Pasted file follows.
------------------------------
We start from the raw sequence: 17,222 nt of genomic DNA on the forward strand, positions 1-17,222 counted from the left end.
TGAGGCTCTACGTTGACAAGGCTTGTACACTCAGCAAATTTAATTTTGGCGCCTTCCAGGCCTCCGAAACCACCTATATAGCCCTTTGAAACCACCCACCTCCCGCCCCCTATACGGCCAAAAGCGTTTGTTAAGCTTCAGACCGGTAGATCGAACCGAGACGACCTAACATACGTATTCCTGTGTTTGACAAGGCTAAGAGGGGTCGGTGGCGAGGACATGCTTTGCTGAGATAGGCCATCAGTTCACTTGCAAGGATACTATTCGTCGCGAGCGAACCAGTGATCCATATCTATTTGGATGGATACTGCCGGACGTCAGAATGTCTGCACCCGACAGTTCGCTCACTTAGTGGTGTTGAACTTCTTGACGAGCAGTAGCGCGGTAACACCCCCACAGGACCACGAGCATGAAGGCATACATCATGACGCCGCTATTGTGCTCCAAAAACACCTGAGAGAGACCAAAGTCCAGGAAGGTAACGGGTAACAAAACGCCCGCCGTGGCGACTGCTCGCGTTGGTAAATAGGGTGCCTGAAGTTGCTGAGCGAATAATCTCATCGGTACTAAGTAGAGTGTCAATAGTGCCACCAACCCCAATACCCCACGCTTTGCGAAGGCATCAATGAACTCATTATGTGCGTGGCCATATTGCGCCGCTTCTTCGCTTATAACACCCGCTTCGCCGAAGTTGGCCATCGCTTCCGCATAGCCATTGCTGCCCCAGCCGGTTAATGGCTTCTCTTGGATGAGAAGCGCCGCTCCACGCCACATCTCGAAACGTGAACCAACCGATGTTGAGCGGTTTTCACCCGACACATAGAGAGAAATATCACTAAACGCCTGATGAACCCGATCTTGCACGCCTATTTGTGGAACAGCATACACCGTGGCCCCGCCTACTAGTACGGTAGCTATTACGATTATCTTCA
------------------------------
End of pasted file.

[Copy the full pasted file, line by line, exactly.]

We start from the raw sequence: 17,222 nt of genomic DNA on the forward strand, positions 1-17,222 counted from the left end.
TGAGGCTCTACGTTGACAAGGCTTGTACACTCAGCAAATTTAATTTTGGCGCCTTCCAGGCCTCCGAAACCACCTATATAGCCCTTTGAAACCACCCACCTCCCGCCCCCTATACGGCCAAAAGCGTTTGTTAAGCTTCAGACCGGTAGATCGAACCGAGACGACCTAACATACGTATTCCTGTGTTTGACAAGGCTAAGAGGGGTCGGTGGCGAGGACATGCTTTGCTGAGATAGGCCATCAGTTCACTTGCAAGGATACTATTCGTCGCGAGCGAACCAGTGATCCATATCTATTTGGATGGATACTGCCGGACGTCAGAATGTCTGCACCCGACAGTTCGCTCACTTAGTGGTGTTGAACTTCTTGACGAGCAGTAGCGCGGTAACACCCCCACAGGACCACGAGCATGAAGGCATACATCATGACGCCGCTATTGTGCTCCAAAAACACCTGAGAGAGACCAAAGTCCAGGAAGGTAACGGGTAACAAAACGCCCGCCGTGGCGACTGCTCGCGTTGGTAAATAGGGTGCCTGAAGTTGCTGAGCGAATAATCTCATCGGTACTAAGTAGAGTGTCAATAGTGCCACCAACCCCAATACCCCACGCTTTGCGAAGGCATCAATGAACTCATTATGTGCGTGGCCATATTGCGCCGCTTCTTCGCTTATAACACCCGCTTCGCCGAAGTTGGCCATCGCTTCCGCATAGCCATTGCTGCCCCAGCCGGTTAATGGCTTCTCTTGGATGAGAAGCGCCGCTCCACGCCACATCTCGAAACGTGAACCAACCGATGTTGAGCGGTTTTCACCCGACACATAGAGAGAAATATCACTAAACGCCTGATGAACCCGATCTTGCACGCCTATTTGTGGAACAGCATACACCGTGGCCCCGCCTACTAGTACGGTAGCTATTACGATTATCTTCA